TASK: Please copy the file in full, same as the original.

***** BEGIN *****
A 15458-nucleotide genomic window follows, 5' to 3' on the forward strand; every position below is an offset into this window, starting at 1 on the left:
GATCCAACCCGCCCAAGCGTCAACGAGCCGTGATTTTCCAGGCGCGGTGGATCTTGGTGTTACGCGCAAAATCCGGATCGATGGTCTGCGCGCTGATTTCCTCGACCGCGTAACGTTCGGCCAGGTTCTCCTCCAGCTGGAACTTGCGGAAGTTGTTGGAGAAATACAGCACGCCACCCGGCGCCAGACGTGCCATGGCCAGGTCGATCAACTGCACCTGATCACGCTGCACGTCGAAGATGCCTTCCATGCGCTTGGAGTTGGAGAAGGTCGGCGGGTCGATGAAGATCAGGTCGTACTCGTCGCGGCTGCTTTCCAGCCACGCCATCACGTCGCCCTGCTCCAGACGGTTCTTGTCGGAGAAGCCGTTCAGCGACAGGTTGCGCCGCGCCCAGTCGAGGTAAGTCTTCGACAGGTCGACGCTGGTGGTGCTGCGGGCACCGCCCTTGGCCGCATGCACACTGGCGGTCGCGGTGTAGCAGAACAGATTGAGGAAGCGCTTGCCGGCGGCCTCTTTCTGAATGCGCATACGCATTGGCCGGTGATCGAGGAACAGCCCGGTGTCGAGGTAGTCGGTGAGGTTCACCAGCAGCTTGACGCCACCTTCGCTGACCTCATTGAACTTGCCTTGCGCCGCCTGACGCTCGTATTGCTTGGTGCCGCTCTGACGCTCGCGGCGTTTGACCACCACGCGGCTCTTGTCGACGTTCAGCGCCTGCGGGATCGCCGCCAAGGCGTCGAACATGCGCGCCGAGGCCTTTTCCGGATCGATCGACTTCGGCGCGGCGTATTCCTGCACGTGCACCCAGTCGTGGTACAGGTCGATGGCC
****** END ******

A 15458-nucleotide genomic window follows, 5' to 3' on the forward strand; every position below is an offset into this window, starting at 1 on the left:
GATCCAACCCGCCCAAGCGTCAACGAGCCGTGATTTTCCAGGCGCGGTGGATCTTGGTGTTACGCGCAAAATCCGGATCGATGGTCTGCGCGCTGATTTCCTCGACCGCGTAACGTTCGGCCAGGTTCTCCTCCAGCTGGAACTTGCGGAAGTTGTTGGAGAAATACAGCACGCCACCCGGCGCCAGACGTGCCATGGCCAGGTCGATCAACTGCACCTGATCACGCTGCACGTCGAAGATGCCTTCCATGCGCTTGGAGTTGGAGAAGGTCGGCGGGTCGATGAAGATCAGGTCGTACTCGTCGCGGCTGCTTTCCAGCCACGCCATCACGTCGCCCTGCTCCAGACGGTTCTTGTCGGAGAAGCCGTTCAGCGACAGGTTGCGCCGCGCCCAGTCGAGGTAAGTCTTCGACAGGTCGACGCTGGTGGTGCTGCGGGCACCGCCCTTGGCCGCATGCACACTGGCGGTCGCGGTGTAGCAGAACAGATTGAGGAAGCGCTTGCCGGCGGCCTCTTTCTGAATGCGCATACGCATTGGCCGGTGATCGAGGAACAGCCCGGTGTCGAGGTAGTCGGTGAGGTTCACCAGCAGCTTGACGCCACCTTCGCTGACCTCATTGAACTTGCCTTGCGCCGCCTGACGCTCGTATTGCTTGGTGCCGCTCTGACGCTCGCGGCGTTTGACCACCACGCGGCTCTTGTCGACGTTCAGCGCCTGCGGGATCGCCGCCAAGGCGTCGAACATGCGCGCCGAGGCCTTTTCCGGATCGATCGACTTCGGCGCGGCGTATTCCTGCACGTGCACCCAGTCGTGGTACAGGTCGATGGCC